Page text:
Create a Successful Self-Organizing Classroom

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Give students the ownership of learning by creating a self-organized classroom. These student-centered learning techniques create an active learning environment for every student.

A self-organizing classroom has unique characteristics that serve as a basis for a learning supportive classroom. These characteristics evoke self-organization, self-improvement, and self-motivation in students. Classrooms that are self-organized encourage high-level achieving students. Following are six characteristics that self-organized classrooms possess:

  1. Rapid Feedback

Rapid and relevant feedback is provided at many levels in a self-organized classroom. This emphasizes the relationship between the learner and their environment. It enables the students to think critically and adapt quickly to differentiate their own learning. Rapid Feedback does not wait for a test or a grade, it happens throughout the learning experience, and empowers learners to sense and respond to the feedback when it is given.

  1. Pull

The self-organizing classroom works with more ‘Pull’ and less ‘Push’. Learners have more say about their learning, ‘pulling’ in challenges and activities at their own rate and at their own level. Although students may or may not develop their own goals, they should at a minimum have the structures and empowerment to ‘pull’ the challenges and activities in at their own rate. By centering on the learners intrinsic motivation, the challenges ‘pull’ them in, versus being ‘pushed’ onto them as something to comply with in the classroom.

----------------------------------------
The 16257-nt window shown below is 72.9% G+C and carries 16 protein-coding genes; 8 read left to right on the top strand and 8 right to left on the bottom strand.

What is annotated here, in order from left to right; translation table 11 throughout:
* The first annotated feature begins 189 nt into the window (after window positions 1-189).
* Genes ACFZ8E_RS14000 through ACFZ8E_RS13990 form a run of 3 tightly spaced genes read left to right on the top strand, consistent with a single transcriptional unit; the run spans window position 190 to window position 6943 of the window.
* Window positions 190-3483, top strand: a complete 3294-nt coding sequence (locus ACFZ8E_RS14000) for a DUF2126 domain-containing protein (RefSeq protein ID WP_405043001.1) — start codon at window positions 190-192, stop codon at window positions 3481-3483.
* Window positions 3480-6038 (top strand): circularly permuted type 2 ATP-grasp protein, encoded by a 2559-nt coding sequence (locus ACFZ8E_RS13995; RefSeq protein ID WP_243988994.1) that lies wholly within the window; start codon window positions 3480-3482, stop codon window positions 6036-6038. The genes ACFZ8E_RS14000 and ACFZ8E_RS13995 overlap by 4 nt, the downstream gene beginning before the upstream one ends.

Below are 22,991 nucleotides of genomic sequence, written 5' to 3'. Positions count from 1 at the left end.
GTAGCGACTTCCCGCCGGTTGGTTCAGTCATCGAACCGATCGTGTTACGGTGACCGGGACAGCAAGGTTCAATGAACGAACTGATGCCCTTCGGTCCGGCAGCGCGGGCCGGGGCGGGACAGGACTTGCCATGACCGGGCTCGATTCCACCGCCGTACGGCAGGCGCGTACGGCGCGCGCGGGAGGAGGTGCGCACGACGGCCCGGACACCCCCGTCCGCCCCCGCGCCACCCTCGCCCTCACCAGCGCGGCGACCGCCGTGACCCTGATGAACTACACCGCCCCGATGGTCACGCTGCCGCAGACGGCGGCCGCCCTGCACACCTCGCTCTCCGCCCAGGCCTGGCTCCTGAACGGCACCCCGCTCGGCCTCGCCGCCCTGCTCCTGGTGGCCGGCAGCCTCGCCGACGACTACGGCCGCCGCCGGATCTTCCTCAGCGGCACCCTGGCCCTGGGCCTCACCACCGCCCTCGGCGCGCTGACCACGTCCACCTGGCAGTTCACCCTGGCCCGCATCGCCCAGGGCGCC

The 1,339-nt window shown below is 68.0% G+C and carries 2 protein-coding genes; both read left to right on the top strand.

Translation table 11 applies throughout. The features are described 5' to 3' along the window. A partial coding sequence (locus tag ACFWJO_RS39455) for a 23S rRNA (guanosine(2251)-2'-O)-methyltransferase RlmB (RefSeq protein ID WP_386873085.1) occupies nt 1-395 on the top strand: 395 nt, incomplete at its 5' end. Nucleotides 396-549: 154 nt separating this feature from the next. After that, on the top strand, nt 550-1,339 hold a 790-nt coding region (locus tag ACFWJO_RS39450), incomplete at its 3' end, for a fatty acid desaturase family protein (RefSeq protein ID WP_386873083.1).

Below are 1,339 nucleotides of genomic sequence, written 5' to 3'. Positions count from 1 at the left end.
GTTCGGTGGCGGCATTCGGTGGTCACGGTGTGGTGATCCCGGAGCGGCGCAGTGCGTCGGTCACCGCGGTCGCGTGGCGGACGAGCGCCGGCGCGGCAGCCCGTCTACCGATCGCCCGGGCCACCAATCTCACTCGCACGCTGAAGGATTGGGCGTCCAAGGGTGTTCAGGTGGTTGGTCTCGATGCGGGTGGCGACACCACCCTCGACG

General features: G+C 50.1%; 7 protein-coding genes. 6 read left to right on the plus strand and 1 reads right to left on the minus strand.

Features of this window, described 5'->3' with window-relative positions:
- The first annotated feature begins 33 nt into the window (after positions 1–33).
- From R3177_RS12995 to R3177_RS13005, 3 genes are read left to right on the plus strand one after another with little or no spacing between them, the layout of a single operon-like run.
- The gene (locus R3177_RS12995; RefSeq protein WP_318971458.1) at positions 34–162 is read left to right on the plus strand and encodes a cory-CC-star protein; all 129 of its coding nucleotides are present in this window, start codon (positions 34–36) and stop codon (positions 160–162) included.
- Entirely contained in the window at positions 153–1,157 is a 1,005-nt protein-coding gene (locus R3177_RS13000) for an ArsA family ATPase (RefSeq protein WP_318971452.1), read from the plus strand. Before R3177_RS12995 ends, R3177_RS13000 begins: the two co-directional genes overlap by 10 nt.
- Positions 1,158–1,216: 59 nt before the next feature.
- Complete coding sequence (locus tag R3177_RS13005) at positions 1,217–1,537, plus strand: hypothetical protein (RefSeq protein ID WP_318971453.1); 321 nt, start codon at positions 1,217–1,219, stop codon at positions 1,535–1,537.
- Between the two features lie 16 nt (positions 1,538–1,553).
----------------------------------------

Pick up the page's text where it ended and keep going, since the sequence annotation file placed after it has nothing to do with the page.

1. Self-Organizing

Self-organized learners work without direct supervision while accomplishing their goals. This does not mean self-organized learners do not have rules. It is essential to provide guidelines so that these techniques flourish. Self-organization emerges within simple scaffolding structures, which is what this framework provides. The framework has just enough rules to provide guardrails against chaos, while enough space to empower learners to choose and adapt to their own learning path.

  1. Inviting Environment

It is often difficult to create an inviting learning space with the limited materials and space provided, but it is important to be creative and think outside the box to better the classroom environment. Teachers can arrange desks to encourage collaboration as well as independent work, minimize traffic-flow problems, and create cozy learning corners. Classroom settings are likely to influence student learning. Classroom order and positive relationships are thought to promote student morale, increase interest in instructional topics, and lead to improved achievement.

  1. Pursuit of Knowledge

Active learning generates a much higher noise level than the silent classrooms of the past. Students are often up and out of their seats while engaged in a variety of interesting activities that encourage thought and discovery. They do more talking than the teacher does on most days. A high achieving, self-organized classroom is a place where no student sleeps or sits idly waiting for dismissal.

  1. Responsibility for Learning

Students are encouraged to understand the importance of choosing good behavior and its lasting rewards over the short-term thrills of bad behavior. They take responsibility for their own learning and are not coerced into good behavior through threats of punishment. In a self-organized class, self-directed students encourage each other and work with their teachers to achieve the academic and behavioral goals they have established together.

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